Glycemic Dysregulations Are Associated With Worsening Cognitive Function in Older Participants at High Risk of Cardiovascular Disease: Two-Year Follow-up in the PREDIMED-Plus Study
|Author/s||Gómez Martínez, Carlos
Santos Lozano, José Manuel
|Department||Universidad de Sevilla. Departamento de Medicina|
|Abstract||Introduction: Type 2 diabetes has been linked to greater cognitive decline, but other glycemic parameters such as prediabetes, diabetes control and treatment, and HOMA-IR and HbA1c diabetes-related biomarkers have shown ...
Introduction: Type 2 diabetes has been linked to greater cognitive decline, but other glycemic parameters such as prediabetes, diabetes control and treatment, and HOMA-IR and HbA1c diabetes-related biomarkers have shown inconsistent results. Furthermore, there is limited research assessing these relationships in short-term studies. Thus, we aimed to examine 2-year associations between baseline diabetes/glycemic status and changes in cognitive function in older participants at high risk of cardiovascular disease. Methods: We conducted a 2-year prospective cohort study (n=6,874) within the framework of the PREDIMED-Plus study. The participants (with overweight/obesity and metabolic syndrome; mean age 64.9 years; 48.5% women) completed a battery of 8 cognitive tests, and a global cognitive function Z-score (GCF) was estimated. At baseline, participants were categorized by diabetes status (no-diabetes, prediabetes, and <5 or ≥5-year diabetes duration), and also by diabetes control. Furthermore, insulin resistance (HOMA-IR) and glycated hemoglobin (HbA1c) levels were measured, and antidiabetic medications were recorded. Linear and logistic regression models, adjusted by potential confounders, were fitted to assess associations between glycemic status and changes in cognitive function. Results: Prediabetes status was unrelated to cognitive decline. However, compared to participants without diabetes, those with ≥5-year diabetes duration had greater reductions in GCF (β=-0.11 (95%CI -0.16;-0.06)], as well as in processing speed and executive function measurements. Inverse associations were observed between baseline HOMA-IR and changes in GCF [β=-0.0094 (95%CI -0.0164;-0.0023)], but also between HbA1c levels and changes in GCF [β=-0.0085 (95%CI -0.0115, -0.0055)], the Mini-Mental State Examination, and other executive function tests. Poor diabetes control was inversely associated with phonologic fluency. The use of insulin treatment was inversely related to cognitive function as measured by the GCF [β=-0.31 (95%CI -0.44, -0.18)], and other cognitive tests. Conclusions: Insulin resistance, diabetes status, longer diabetes duration, poor glycemic control, and insulin treatment were associated with worsening cognitive function changes in the short term in a population at high cardiovascular risk.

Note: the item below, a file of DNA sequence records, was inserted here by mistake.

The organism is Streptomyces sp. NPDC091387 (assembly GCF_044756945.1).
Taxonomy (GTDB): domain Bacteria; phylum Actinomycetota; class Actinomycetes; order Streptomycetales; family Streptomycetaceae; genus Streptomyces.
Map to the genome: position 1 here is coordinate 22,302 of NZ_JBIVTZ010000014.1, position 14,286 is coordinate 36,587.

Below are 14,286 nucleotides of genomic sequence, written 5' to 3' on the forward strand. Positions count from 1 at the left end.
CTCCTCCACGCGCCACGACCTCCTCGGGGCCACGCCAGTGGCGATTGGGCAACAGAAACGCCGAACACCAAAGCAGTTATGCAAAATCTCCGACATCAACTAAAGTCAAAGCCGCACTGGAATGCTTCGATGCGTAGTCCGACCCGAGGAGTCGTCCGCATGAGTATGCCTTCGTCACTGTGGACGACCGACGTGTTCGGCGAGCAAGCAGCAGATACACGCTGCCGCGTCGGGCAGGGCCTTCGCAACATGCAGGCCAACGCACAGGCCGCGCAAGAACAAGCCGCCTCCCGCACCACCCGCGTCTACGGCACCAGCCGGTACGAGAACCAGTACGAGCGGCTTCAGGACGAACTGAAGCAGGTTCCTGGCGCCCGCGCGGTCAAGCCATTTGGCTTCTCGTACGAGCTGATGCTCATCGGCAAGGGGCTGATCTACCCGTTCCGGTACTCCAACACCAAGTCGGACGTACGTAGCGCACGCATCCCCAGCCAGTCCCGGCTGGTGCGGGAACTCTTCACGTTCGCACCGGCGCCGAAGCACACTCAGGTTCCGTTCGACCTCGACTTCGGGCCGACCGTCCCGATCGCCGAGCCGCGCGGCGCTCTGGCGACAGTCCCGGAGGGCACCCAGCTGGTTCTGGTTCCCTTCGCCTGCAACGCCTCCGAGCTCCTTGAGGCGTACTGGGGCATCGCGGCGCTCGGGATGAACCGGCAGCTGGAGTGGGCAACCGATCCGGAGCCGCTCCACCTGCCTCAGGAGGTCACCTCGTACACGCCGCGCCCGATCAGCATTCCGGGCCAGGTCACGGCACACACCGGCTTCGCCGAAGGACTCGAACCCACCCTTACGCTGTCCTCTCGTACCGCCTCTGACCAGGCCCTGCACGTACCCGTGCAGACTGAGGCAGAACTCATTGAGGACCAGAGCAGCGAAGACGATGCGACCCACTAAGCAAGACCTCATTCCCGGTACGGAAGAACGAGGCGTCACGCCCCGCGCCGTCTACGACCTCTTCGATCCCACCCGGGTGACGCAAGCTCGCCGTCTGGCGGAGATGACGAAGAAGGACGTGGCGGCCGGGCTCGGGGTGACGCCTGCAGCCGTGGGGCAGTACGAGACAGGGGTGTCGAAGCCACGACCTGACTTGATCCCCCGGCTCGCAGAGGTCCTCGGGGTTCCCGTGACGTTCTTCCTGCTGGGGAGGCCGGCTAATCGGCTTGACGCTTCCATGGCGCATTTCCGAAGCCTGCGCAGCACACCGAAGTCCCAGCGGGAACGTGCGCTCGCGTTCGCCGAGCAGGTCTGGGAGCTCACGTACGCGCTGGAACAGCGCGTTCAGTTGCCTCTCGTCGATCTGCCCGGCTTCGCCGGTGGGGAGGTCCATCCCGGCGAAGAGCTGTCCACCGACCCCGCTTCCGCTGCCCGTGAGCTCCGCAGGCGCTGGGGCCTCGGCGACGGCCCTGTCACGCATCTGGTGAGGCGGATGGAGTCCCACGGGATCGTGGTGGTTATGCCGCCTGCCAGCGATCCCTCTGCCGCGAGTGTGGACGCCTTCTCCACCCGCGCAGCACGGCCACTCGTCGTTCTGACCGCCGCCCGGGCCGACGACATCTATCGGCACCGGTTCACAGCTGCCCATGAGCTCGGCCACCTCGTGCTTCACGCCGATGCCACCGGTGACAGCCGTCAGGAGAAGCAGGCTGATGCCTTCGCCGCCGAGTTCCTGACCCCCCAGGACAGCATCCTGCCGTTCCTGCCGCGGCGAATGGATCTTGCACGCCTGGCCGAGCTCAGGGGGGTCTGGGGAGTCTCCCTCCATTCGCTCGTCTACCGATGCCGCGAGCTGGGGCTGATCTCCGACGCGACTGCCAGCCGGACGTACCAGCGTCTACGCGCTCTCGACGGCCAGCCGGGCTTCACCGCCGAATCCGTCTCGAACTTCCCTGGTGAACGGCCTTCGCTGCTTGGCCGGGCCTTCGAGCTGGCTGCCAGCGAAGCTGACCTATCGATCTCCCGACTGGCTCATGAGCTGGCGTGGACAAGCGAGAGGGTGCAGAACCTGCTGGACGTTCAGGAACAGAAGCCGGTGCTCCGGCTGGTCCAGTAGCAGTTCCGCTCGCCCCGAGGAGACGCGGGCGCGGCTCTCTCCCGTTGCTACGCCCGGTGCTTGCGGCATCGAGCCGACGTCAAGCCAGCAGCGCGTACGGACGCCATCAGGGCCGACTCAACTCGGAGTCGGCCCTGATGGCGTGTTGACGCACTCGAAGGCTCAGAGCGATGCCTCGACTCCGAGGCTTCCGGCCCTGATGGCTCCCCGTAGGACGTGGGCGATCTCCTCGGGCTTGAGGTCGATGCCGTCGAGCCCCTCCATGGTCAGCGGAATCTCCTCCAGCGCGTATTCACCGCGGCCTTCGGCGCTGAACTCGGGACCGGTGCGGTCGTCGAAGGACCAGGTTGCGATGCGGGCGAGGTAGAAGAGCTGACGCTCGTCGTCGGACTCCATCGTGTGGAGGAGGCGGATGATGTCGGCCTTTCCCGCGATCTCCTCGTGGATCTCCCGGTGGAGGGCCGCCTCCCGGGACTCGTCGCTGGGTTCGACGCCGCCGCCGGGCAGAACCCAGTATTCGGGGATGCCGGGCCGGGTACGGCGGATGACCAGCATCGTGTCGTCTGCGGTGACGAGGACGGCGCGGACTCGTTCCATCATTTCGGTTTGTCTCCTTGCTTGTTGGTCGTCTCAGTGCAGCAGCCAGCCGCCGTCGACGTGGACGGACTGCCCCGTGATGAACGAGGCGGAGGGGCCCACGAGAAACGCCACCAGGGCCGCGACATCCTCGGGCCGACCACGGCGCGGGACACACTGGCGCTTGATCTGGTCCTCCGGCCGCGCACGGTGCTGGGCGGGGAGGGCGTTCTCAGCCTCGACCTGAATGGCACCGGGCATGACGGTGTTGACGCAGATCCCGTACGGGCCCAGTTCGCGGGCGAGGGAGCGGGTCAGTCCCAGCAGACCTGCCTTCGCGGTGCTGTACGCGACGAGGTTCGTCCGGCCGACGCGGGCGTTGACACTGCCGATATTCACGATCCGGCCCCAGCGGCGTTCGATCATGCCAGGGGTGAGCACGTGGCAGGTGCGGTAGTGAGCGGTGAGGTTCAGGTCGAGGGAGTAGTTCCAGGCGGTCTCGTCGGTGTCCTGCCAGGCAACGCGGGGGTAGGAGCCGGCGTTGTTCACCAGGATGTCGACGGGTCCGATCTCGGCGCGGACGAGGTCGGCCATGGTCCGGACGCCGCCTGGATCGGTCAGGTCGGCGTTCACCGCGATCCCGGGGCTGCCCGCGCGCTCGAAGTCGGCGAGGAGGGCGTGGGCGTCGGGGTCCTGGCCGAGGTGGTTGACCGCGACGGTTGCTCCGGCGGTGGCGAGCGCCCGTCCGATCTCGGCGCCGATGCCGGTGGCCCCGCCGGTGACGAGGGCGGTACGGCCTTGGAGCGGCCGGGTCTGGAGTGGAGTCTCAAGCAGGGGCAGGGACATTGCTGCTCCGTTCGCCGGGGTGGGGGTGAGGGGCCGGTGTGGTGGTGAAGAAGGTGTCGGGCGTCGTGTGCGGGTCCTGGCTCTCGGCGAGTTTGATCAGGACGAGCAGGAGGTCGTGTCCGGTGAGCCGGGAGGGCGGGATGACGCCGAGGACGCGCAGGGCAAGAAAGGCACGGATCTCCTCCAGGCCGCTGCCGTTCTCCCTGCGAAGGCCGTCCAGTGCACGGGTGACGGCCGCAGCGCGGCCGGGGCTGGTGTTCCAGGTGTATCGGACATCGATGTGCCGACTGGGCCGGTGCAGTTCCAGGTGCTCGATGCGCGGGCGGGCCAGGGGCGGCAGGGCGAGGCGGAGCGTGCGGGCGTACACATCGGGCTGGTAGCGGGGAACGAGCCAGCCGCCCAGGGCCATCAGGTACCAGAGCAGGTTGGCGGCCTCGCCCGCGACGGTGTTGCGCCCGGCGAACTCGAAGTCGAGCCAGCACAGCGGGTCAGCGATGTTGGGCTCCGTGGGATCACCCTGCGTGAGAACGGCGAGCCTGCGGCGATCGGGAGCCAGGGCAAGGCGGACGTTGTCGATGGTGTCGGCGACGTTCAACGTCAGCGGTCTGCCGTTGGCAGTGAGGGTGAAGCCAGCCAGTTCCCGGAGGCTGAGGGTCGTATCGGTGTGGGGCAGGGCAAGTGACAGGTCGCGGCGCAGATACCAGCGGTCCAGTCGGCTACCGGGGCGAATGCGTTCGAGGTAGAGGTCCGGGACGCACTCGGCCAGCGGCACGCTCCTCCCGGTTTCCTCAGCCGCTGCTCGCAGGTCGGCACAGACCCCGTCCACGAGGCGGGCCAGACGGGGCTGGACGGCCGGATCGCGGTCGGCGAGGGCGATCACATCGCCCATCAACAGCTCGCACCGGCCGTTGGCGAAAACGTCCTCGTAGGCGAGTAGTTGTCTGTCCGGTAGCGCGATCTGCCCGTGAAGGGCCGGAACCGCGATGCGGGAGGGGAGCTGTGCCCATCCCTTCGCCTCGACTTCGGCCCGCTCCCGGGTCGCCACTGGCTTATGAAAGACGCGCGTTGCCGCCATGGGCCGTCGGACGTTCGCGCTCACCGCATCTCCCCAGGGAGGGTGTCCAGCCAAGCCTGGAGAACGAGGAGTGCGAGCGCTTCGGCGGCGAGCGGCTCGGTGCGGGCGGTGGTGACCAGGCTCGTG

|Funding agencies||CIBER Fisiopatología de la Obesidad y Nutrición
Instituto de Salud Carlos III
Consejería de Salud de la Junta de Andalucía (PI0458/2013, PS0358/2016, PI0137/2018)
Generalitat Valenciana (CPII19/00015, APOSTD/2020/164)
Departamento de Salud de la Generalitat de Cataluña (SLT006/17/00246)
|Citation||Gómez Martínez, C., Babio, N., Júlvez, J., Becerra-Tomás, N., Martínez-González, M., Corella, D.,...,Salas-Salvadó, J. (2021). Glycemic Dysregulations Are Associated With Worsening Cognitive Function in Older Participants at High Risk of Cardiovascular Disease: Two-Year Follow-up in the PREDIMED-Plus Study. Frontiers in Endocrinology, 12, 754347. https://doi.org/10.3389/fendo.2021.754347.|